Rupert Pupkin Speaks: Underrated '76 - Ira Brooker ""

Friday, August 5, 2016

Underrated '76 - Ira Brooker

Ira Brooker is a writer, editor and trash cinema enthusiast living in Saint Paul, Minnesota. His Letterboxd account is a document of a life poorly spent. You can find his writing all over the place, and especially at atalentforidleness.blogspot.com, irabrooker.com and @irabrooker.
Check out his Underrated '96 & '86 lists too:
http://www.rupertpupkinspeaks.com/2016/04/underrated-96-ira-brooker.html
http://www.rupertpupkinspeaks.com/2016/05/underrated-ira-brooker.html
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1976 gets my vote as my single favorite year for cinema. Film artists were peaking all over the place, from the arthouse to the grindhouse, with Taxi Driver representing the perfect dovetailing of the two. Try as I might, I couldn’t limit my Underrated ‘76 list to the usual five or six. All things considered, there are worse problems to have.

Northville Cemetery Massacre (Directed by William Dear)
Early on in Northville Cemetery Massacre, a straitlaced couple’s car troubles are compounded when they’re surrounded by a bunch of Harleys. After a couple beats of suspense, the bikers cheerfully perform a roadside repair and send the folks on their way. That’s sort of how things go in this movie, which swaps out the usual bloodthirsty biker gang for a mostly harmless bunch of two-wheeled hippies who enjoy the occasional punch-up. Of course The Man is always gonna be The Man, so our long-haired heroes wind up being hunted for sport after a rapist cop frames them for his own crimes. It’s about as amiable as a bloody biker flick with a dozens-strong body count could possibly be, and it’s got a sweet Michael Nesmith song score to boot.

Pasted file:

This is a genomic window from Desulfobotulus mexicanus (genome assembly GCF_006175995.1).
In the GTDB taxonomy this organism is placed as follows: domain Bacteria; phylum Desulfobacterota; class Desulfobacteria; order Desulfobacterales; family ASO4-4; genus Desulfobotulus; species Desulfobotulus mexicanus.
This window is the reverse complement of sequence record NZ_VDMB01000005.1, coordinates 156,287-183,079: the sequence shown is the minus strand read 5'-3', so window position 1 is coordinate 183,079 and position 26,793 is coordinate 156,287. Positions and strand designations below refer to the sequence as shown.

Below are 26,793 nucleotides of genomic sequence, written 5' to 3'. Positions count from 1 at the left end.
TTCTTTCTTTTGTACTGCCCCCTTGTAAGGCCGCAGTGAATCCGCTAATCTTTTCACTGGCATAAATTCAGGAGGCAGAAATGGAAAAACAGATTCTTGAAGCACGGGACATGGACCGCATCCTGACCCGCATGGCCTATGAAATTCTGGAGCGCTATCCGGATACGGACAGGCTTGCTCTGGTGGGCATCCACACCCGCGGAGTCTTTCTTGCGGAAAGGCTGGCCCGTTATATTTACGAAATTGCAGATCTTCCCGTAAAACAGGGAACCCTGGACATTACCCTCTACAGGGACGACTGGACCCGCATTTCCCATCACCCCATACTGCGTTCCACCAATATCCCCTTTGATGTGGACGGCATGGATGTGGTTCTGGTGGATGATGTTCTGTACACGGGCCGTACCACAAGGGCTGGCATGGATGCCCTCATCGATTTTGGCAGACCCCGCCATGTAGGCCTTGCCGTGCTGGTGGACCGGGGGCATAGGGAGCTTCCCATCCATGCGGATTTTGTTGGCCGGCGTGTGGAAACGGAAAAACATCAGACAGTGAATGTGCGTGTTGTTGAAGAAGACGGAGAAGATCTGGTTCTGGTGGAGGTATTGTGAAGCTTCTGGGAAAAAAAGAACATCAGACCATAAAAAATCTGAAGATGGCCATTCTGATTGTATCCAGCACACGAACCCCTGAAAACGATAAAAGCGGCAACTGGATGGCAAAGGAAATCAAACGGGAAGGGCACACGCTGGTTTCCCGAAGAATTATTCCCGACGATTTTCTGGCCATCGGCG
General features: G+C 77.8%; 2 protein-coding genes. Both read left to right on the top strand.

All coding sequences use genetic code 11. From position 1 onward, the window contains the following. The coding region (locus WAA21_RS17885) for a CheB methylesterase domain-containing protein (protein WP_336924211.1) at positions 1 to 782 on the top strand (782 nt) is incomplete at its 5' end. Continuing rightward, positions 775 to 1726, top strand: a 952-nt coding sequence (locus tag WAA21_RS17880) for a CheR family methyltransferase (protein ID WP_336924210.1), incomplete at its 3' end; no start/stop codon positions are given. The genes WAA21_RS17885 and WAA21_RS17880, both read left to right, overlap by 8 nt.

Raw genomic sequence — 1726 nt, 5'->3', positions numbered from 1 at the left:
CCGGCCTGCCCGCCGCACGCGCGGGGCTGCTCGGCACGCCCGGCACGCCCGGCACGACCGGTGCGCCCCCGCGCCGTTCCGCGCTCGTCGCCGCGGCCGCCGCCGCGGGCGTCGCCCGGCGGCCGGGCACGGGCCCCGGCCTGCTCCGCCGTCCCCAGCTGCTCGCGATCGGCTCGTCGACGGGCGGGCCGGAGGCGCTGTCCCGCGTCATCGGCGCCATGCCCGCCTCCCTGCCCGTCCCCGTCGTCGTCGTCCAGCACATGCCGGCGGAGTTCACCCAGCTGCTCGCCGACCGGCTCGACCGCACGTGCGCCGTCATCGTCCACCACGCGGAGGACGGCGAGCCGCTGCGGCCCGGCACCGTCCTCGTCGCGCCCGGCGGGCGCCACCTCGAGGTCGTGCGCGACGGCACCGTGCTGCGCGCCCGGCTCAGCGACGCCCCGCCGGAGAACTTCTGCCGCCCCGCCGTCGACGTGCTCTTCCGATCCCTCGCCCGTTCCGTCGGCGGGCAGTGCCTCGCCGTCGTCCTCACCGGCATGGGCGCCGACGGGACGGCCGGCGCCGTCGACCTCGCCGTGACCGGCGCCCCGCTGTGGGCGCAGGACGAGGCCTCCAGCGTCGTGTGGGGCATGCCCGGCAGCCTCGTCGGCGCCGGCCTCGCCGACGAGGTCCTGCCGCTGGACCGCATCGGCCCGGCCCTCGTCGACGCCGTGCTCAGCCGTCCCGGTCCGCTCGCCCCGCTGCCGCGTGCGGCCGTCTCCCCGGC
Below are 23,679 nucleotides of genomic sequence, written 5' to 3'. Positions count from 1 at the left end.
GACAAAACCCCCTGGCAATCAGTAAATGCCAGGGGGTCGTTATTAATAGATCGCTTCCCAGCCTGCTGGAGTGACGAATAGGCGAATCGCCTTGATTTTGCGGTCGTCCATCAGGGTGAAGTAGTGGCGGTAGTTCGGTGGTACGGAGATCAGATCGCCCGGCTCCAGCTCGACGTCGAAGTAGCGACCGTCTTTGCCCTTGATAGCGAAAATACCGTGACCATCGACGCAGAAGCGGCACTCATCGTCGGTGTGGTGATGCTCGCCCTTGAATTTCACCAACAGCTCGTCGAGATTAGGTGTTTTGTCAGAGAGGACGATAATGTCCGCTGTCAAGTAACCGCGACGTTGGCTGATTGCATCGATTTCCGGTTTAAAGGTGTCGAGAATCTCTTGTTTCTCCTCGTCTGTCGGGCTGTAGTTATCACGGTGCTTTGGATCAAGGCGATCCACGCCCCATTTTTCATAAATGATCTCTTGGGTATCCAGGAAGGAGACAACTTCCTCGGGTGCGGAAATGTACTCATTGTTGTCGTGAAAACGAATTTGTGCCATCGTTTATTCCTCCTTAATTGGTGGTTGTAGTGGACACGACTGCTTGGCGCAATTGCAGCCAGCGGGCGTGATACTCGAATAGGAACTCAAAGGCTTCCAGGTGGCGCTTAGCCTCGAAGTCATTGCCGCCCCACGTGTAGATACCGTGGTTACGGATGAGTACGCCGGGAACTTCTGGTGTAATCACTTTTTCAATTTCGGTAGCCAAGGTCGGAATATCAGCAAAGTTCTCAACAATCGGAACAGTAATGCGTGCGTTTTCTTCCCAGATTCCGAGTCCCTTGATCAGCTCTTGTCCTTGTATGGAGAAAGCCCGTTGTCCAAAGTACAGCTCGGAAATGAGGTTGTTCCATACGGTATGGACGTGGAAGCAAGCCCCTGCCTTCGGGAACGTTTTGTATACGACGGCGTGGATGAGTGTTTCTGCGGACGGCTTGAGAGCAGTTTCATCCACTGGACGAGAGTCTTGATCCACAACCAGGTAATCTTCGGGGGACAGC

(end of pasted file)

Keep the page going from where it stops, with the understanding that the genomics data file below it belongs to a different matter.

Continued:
Island of Death (Directed by Nico Mastorakis)
Well, here is a movie where the sexual assault of a young goat ranks only about a seven on the depravity scale. This one’s place on the Video Nasty registry is well-earned, but it’s soaked in a distinctly different kind of nastiness than are most of its gory neighbors. It’s the simple story of two good-looking young deviants who live by a rigid but inscrutable moral code and pass sadistic judgment on any residents of an idyllic Greek island who unwittingly violate it. Lunatic sleaze director Nico Mastoraki’s best-known film is less disjointed than a lot of his work but definitely no less bonkers. It’s a mean, messy, ultimately satisfying bit of ugliness that even boasts a kick-ass theme song about killing people with a sword.

J.D.’s Revenge (Directed by Arthur Marks)
On a lark, mild-mannered New Orleans college student Glynn Turman visits a French Quarter fortune-teller with some friends. In short order he finds himself possessed by the ghost of a flamboyant, razor-wielding gangster with a vendetta against sketchy preacher Louis Gossett, Jr. It’s sort of like The Nutty Professor played for thrills and chills instead of laughs.

As a former resident, I’m a sucker for low-budget flicks shot on location in New Orleans, and this high-energy, supernatural slice-’em-up is one of the best. As much as I treasure Glynn Turman’s career as a can’t-miss character actor, it’s unforgivable that this is one of his only turns as a leading man. His performance here is a thing of manic, rabid beauty.